Cameron Quick and Jennifer Harris are the best of friends. Understanding each other at the truest level and helping each other through difficult childhoods, neither needs anyone else until one day Cameron mysteriously disappears. Devastated, friendless and overweight, Jennifer does all that she can to become a completely different person. She has the chance to completely remake herself when her mother remarries. She moves to a new town, changes her name to Jenna and takes on her new stepfather’s last name.
Jenna Vaughn is a successful senior at her small private charter school where each class contains a mere sixteen students. Surrounded by friends and a brand new boyfriend (a bit possessive, I thought) Jenna works hard to keep herself on an even keel with the components of her new life firmly in place. Seeming to have a sixth sense about impending doom, Jenna starts dwelling on her past just as Cameron Quick returns from his haunting disappearance- sending Jenna spiraling toward old habits and memories that she wished to keep hidden from everyone, even herself.
I was into this book right away. One thing which was particularly good from the start was the characterization of Jennifer as a child and then Jenna as a teenager. They were so distinct and well-drawn that I thought of them separately while understanding how the child contributed to the existence of the teenager, and to the shaping of her character. I’m usually not one for a whole lot of dialogue in books because I have found that it can be stilted or just not right, but the dialogue here was smooth and well done. Jenna’ characterization was wonderful and consistent. The things she did and how she starts to unravel made sense even as I was rooting for her to make different choices.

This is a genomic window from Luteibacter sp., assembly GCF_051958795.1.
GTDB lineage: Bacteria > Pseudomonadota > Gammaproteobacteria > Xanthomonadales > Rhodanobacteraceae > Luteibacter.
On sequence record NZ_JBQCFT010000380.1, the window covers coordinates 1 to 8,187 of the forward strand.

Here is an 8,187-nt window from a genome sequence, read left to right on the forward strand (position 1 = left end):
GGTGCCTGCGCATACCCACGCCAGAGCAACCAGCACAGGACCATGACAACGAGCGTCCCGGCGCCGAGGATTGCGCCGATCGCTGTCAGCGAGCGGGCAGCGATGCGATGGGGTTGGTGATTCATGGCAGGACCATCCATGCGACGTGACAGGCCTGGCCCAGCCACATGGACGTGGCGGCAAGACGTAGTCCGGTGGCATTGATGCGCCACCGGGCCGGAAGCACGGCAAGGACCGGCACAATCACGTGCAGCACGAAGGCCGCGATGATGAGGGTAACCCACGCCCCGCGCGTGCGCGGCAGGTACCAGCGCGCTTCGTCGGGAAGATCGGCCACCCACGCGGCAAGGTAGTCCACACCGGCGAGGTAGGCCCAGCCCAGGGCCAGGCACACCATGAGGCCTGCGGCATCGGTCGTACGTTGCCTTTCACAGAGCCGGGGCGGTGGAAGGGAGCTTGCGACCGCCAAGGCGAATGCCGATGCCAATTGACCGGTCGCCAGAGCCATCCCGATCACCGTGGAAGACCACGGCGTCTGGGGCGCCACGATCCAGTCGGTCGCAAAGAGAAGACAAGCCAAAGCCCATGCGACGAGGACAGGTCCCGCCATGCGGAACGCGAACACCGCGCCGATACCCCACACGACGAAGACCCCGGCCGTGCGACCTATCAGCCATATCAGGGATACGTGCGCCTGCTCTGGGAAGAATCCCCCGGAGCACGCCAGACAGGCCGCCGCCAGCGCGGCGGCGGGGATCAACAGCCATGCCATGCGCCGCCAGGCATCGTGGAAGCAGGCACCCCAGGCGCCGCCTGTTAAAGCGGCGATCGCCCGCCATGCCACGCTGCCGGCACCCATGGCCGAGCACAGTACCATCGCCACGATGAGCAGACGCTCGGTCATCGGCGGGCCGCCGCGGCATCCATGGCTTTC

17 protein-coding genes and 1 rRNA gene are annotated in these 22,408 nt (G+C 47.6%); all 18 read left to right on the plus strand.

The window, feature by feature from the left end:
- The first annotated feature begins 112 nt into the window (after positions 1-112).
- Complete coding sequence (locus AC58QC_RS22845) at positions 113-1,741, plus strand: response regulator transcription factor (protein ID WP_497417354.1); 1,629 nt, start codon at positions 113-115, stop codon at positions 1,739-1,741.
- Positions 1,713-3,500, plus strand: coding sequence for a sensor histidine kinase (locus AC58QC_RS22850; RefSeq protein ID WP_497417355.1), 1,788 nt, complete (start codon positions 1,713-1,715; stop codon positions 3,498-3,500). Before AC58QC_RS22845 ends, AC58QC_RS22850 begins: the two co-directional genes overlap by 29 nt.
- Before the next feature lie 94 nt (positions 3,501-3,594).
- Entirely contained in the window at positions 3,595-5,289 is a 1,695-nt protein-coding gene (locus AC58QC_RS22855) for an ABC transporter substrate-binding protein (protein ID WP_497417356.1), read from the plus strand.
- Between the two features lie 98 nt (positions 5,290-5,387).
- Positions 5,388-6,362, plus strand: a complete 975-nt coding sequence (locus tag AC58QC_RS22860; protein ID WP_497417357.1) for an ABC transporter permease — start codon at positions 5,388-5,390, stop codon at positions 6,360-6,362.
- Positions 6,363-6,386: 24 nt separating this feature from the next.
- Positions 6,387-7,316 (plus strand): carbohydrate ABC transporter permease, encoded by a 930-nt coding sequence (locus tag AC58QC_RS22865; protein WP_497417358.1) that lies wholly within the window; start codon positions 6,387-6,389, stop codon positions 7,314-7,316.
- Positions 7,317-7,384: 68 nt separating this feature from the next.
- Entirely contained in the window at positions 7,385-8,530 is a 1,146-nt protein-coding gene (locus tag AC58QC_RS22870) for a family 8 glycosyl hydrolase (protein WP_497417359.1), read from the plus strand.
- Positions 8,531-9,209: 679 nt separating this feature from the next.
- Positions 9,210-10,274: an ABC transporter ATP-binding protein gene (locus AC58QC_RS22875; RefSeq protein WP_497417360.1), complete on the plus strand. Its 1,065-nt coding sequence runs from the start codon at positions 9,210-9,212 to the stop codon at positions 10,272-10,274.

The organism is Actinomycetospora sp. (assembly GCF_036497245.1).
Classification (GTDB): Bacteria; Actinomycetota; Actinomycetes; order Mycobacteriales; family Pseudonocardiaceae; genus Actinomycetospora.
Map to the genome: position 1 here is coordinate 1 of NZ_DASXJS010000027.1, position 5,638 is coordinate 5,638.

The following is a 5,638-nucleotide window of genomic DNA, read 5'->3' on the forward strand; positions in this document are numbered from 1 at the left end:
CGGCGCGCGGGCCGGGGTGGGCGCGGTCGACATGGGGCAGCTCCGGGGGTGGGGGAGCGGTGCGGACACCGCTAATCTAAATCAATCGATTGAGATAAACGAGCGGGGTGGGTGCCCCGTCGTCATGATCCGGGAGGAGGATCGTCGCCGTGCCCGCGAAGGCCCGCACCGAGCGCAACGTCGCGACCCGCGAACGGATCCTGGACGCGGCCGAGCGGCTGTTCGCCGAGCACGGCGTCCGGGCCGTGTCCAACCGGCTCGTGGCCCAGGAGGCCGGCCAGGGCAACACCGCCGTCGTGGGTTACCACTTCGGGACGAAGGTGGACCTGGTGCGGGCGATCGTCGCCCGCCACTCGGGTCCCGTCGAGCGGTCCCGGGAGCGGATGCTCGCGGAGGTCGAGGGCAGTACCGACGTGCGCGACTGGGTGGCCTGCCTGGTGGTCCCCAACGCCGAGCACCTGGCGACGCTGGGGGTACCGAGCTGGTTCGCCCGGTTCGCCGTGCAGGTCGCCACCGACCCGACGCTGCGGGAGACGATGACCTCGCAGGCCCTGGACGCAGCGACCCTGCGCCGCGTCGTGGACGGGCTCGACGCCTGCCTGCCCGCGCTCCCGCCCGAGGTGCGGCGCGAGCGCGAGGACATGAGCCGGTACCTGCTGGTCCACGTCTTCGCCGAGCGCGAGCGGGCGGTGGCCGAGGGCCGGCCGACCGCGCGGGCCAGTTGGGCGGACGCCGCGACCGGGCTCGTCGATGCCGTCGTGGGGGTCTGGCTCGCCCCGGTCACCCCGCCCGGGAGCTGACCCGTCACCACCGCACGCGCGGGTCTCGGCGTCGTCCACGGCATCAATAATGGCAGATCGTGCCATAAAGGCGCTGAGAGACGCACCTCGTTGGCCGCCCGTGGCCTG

I was in for a big surprise with this one because as I skimmed the back of the book, I made the assumption that Cameron was a girl. So I’m thinking maybe a mean girls type thing after they find each other again, leading to an eventual acceptance if not outright reconciliation. See how I make things up? Hello! Cameron is a boy, and the relationship between Jenna and Cameron takes many turns. I love the passion and suspense filled quality underlying everything. Neither Jenna, nor I, knew what to expect when he comes back into town and I couldn’t wait to get to the bottom of the mystery and see what happened to him all those years ago. I had a general idea, and I wanted t know if I was right as soon as possible but the story unfolded at its own pace. That’s a good thing because it just the right amount of nail-biting as I raced to see what would happen next.
Sweethearts, by Sara Zarr is a great book to read. It’s supposedly for the young adult crowd, but that’s never stopped me before, and I think a wide variety of ages can benefit from this bittersweet coming of age story which palpably explores the meanings of love. The dramatic tension on this book is unbelievable and I can’t even tell you how I felt about the end. It’s a wonderfully different take on what constitutes love and real relationships.